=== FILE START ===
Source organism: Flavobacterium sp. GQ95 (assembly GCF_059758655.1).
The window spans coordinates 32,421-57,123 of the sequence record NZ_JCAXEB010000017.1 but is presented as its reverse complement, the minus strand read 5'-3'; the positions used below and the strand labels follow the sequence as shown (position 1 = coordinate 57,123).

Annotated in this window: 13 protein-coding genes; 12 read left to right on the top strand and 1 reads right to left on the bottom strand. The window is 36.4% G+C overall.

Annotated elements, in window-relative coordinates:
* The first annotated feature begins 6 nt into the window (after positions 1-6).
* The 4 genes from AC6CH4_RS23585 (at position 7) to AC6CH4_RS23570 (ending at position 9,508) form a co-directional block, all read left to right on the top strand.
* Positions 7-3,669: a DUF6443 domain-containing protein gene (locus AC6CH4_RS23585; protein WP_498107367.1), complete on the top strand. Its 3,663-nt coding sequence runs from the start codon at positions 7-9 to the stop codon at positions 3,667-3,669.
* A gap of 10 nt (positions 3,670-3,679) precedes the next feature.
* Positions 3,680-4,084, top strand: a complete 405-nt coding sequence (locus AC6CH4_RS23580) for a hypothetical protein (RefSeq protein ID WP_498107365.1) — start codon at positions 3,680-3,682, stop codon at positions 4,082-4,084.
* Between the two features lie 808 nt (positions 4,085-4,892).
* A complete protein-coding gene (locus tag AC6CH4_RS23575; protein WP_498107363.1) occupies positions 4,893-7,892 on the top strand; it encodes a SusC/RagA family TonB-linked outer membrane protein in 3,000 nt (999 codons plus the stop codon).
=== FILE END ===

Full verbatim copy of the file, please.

Source organism: Flavobacterium sp. GQ95 (assembly GCF_059758655.1).
The window spans coordinates 32,421-57,123 of the sequence record NZ_JCAXEB010000017.1 but is presented as its reverse complement, the minus strand read 5'-3'; the positions used below and the strand labels follow the sequence as shown (position 1 = coordinate 57,123).

Annotated in this window: 13 protein-coding genes; 12 read left to right on the top strand and 1 reads right to left on the bottom strand. The window is 36.4% G+C overall.

Annotated elements, in window-relative coordinates:
* The first annotated feature begins 6 nt into the window (after positions 1-6).
* The 4 genes from AC6CH4_RS23585 (at position 7) to AC6CH4_RS23570 (ending at position 9,508) form a co-directional block, all read left to right on the top strand.
* Positions 7-3,669: a DUF6443 domain-containing protein gene (locus AC6CH4_RS23585; protein WP_498107367.1), complete on the top strand. Its 3,663-nt coding sequence runs from the start codon at positions 7-9 to the stop codon at positions 3,667-3,669.
* A gap of 10 nt (positions 3,670-3,679) precedes the next feature.
* Positions 3,680-4,084, top strand: a complete 405-nt coding sequence (locus AC6CH4_RS23580) for a hypothetical protein (RefSeq protein ID WP_498107365.1) — start codon at positions 3,680-3,682, stop codon at positions 4,082-4,084.
* Between the two features lie 808 nt (positions 4,085-4,892).
* A complete protein-coding gene (locus tag AC6CH4_RS23575; protein WP_498107363.1) occupies positions 4,893-7,892 on the top strand; it encodes a SusC/RagA family TonB-linked outer membrane protein in 3,000 nt (999 codons plus the stop codon).